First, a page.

Text Sophy Zee
The Great Wall: It’s not true that you can see it from space, but its length and immensity is daunting even in a country full of supersized architectural icons.
Trips to Badaling are easily booked from tour agencies in Beijing, or if you prefer a less touristy approach, there are biking or hiking tours.
Tiananmen Square and The Forbidden City: It’s the heart of Beijing, literally. The capital spirals out from this former centre of government in concentric rings.
If you can wake up, attend the flag raising that happens every morning at about 5am. The time varies, so check with your hotel.
Peking duck: There is a reason why Chinese food around the world tends to be Cantonese rather than from Beijing, but Peking duck is the exception. Try Da Dong for a flavourful duck with crispy skin. After that, steer clear of Beijing food as much as possible and go for Sichuan, Hunan or Hubei dishes.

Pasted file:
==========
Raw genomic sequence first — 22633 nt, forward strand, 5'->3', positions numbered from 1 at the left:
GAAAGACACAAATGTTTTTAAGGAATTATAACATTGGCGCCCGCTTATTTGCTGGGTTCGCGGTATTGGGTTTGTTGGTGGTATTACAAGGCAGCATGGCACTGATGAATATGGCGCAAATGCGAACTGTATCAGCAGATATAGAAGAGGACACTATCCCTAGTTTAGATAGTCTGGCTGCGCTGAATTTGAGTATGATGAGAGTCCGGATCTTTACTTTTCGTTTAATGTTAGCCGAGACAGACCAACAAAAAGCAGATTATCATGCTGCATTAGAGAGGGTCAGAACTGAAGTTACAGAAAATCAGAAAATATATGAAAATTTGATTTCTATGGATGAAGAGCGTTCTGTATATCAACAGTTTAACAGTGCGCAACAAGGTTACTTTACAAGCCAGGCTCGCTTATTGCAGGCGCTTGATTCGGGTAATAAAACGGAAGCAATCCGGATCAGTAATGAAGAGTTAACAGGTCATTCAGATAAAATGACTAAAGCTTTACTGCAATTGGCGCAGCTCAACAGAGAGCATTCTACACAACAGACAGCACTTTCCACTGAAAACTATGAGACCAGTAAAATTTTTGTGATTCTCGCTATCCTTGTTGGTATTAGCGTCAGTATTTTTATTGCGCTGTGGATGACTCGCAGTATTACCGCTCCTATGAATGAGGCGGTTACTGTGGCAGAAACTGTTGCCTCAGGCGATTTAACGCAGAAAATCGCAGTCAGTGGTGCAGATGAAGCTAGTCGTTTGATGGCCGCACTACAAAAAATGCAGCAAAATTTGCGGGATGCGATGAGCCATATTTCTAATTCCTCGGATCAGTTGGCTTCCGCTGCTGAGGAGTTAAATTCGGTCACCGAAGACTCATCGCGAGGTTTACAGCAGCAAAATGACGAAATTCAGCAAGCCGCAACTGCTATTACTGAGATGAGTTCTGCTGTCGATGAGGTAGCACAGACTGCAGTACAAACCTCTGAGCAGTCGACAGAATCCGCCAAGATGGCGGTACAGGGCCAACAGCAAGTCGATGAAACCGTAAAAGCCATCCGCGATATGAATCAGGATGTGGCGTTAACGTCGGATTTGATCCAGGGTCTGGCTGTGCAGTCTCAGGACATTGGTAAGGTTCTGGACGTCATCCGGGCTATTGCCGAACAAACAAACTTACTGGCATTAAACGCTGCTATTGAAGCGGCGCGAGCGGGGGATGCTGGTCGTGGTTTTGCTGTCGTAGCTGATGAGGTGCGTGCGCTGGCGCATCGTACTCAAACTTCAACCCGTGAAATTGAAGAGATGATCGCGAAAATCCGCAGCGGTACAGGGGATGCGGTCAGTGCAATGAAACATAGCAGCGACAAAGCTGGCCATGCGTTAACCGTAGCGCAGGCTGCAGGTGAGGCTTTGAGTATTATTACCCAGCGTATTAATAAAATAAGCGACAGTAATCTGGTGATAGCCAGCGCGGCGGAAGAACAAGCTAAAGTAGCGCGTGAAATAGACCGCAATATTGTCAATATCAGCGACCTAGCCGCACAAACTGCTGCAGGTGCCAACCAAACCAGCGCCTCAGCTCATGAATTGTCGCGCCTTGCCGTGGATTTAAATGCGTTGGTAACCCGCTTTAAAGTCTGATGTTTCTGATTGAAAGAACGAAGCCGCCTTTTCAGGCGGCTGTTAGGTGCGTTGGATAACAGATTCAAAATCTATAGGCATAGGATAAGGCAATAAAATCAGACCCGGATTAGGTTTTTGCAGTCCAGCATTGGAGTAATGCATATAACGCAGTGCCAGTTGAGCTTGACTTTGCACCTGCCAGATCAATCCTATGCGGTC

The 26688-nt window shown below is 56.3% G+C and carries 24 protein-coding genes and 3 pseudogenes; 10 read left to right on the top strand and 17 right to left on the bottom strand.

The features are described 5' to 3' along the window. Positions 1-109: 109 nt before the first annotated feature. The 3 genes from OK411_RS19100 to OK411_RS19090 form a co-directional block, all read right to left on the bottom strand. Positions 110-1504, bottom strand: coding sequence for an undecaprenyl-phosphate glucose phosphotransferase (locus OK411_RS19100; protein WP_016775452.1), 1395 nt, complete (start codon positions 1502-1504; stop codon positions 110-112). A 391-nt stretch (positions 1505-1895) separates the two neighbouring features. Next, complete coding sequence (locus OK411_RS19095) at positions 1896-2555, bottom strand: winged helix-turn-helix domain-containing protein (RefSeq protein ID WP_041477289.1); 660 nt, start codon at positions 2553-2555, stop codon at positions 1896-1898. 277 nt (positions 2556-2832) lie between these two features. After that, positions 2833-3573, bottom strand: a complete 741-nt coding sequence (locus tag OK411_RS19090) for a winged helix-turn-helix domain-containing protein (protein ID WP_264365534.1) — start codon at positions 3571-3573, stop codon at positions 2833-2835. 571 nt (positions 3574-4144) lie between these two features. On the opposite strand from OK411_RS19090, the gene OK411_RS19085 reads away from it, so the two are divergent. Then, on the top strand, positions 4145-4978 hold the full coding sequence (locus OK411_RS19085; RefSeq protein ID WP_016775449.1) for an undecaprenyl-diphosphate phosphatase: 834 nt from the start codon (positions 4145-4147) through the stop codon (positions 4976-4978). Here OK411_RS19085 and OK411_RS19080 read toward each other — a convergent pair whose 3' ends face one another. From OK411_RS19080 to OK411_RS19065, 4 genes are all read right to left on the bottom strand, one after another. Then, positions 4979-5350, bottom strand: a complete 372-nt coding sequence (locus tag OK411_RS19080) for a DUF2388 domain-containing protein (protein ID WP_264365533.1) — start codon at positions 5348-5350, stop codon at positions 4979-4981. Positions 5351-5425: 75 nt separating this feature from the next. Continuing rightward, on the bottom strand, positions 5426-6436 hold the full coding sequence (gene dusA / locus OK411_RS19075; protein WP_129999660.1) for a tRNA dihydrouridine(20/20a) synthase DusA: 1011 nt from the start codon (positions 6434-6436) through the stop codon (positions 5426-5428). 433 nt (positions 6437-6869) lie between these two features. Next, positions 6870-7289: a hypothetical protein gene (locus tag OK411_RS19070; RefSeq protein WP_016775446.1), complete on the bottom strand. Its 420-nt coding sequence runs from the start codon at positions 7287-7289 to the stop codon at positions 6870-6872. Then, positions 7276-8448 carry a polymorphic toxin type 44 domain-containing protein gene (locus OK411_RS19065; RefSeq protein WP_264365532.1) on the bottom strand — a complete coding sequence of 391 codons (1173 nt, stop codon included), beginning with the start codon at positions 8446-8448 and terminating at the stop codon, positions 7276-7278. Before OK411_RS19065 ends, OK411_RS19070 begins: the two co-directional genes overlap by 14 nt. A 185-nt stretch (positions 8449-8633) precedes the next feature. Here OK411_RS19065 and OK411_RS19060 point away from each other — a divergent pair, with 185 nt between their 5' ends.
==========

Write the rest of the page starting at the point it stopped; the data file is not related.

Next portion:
The New chic chinois: Traditional oriental motifs and communist kitsch are so last decade. A new generation of Chinese designers have set up shop at Nanluoguxiang and the 798 arts district.
For more conventional shopping, go to shopping areas Xidan and Sanlitun. For wholesale prices, try the Silk Market, Hong Qiao Market or Shijitianle Market (near the Beijing Zoo). Wangfujing also has lots of shops, but is very touristy.
A walk in the park: Whether it’s the Summer Palace, Yuan Ming Yuan or the Temple of Heaven the Chinese treat the grounds around their historical sites as public parks for opera singing, ballroom dancing, mass exercises, rope skipping and even belly dancing. Watch, or join in the fun.
Make full use of the subway system which is crowded but extremely cheap at two yuan per trip.
Beijing taxi drivers don’t accept tips and are scrupulously honest in general.
Planning and sensible walking shoes are in order as distances are big and attractions can be far apart.